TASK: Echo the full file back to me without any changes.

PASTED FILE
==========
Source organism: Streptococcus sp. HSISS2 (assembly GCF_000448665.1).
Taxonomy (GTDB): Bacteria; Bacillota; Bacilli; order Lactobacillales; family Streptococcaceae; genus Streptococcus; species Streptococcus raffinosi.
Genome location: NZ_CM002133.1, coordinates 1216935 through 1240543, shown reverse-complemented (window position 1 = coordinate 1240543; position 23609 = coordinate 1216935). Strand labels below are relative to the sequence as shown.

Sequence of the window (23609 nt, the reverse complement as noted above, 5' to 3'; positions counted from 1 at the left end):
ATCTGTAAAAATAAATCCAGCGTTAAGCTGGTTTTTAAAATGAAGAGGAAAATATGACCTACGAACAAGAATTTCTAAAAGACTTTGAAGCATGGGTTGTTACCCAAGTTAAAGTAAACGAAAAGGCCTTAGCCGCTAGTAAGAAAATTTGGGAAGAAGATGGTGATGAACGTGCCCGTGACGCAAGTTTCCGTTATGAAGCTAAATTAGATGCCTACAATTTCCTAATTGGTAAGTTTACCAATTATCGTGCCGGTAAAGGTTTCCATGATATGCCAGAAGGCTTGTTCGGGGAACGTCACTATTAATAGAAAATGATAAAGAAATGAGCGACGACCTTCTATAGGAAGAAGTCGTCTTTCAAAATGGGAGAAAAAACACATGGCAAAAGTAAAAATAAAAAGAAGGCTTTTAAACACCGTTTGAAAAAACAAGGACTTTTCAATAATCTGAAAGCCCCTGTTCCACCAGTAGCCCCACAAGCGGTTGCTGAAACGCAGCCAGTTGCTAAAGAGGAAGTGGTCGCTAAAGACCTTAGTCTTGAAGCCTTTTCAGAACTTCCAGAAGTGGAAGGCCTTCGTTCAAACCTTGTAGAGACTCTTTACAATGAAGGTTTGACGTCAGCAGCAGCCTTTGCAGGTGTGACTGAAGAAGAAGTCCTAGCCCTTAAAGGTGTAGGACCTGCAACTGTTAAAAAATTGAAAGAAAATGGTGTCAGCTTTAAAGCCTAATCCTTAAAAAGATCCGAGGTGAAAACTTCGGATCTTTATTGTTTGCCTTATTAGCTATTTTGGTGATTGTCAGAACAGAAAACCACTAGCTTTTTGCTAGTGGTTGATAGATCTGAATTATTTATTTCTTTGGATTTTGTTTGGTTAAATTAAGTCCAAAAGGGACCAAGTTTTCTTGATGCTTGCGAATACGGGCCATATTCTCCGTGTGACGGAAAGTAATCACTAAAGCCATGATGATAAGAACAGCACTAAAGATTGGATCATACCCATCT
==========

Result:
Source organism: Streptococcus sp. HSISS2 (assembly GCF_000448665.1).
Taxonomy (GTDB): Bacteria; Bacillota; Bacilli; order Lactobacillales; family Streptococcaceae; genus Streptococcus; species Streptococcus raffinosi.
Genome location: NZ_CM002133.1, coordinates 1216935 through 1240543, shown reverse-complemented (window position 1 = coordinate 1240543; position 23609 = coordinate 1216935). Strand labels below are relative to the sequence as shown.

Sequence of the window (23609 nt, the reverse complement as noted above, 5' to 3'; positions counted from 1 at the left end):
ATCTGTAAAAATAAATCCAGCGTTAAGCTGGTTTTTAAAATGAAGAGGAAAATATGACCTACGAACAAGAATTTCTAAAAGACTTTGAAGCATGGGTTGTTACCCAAGTTAAAGTAAACGAAAAGGCCTTAGCCGCTAGTAAGAAAATTTGGGAAGAAGATGGTGATGAACGTGCCCGTGACGCAAGTTTCCGTTATGAAGCTAAATTAGATGCCTACAATTTCCTAATTGGTAAGTTTACCAATTATCGTGCCGGTAAAGGTTTCCATGATATGCCAGAAGGCTTGTTCGGGGAACGTCACTATTAATAGAAAATGATAAAGAAATGAGCGACGACCTTCTATAGGAAGAAGTCGTCTTTCAAAATGGGAGAAAAAACACATGGCAAAAGTAAAAATAAAAAGAAGGCTTTTAAACACCGTTTGAAAAAACAAGGACTTTTCAATAATCTGAAAGCCCCTGTTCCACCAGTAGCCCCACAAGCGGTTGCTGAAACGCAGCCAGTTGCTAAAGAGGAAGTGGTCGCTAAAGACCTTAGTCTTGAAGCCTTTTCAGAACTTCCAGAAGTGGAAGGCCTTCGTTCAAACCTTGTAGAGACTCTTTACAATGAAGGTTTGACGTCAGCAGCAGCCTTTGCAGGTGTGACTGAAGAAGAAGTCCTAGCCCTTAAAGGTGTAGGACCTGCAACTGTTAAAAAATTGAAAGAAAATGGTGTCAGCTTTAAAGCCTAATCCTTAAAAAGATCCGAGGTGAAAACTTCGGATCTTTATTGTTTGCCTTATTAGCTATTTTGGTGATTGTCAGAACAGAAAACCACTAGCTTTTTGCTAGTGGTTGATAGATCTGAATTATTTATTTCTTTGGATTTTGTTTGGTTAAATTAAGTCCAAAAGGGACCAAGTTTTCTTGATGCTTGCGAATACGGGCCATATTCTCCGTGTGACGGAAAGTAATCACTAAAGCCATGATGATAAGAACAGCACTAAAGATTGGATCATACCCATCT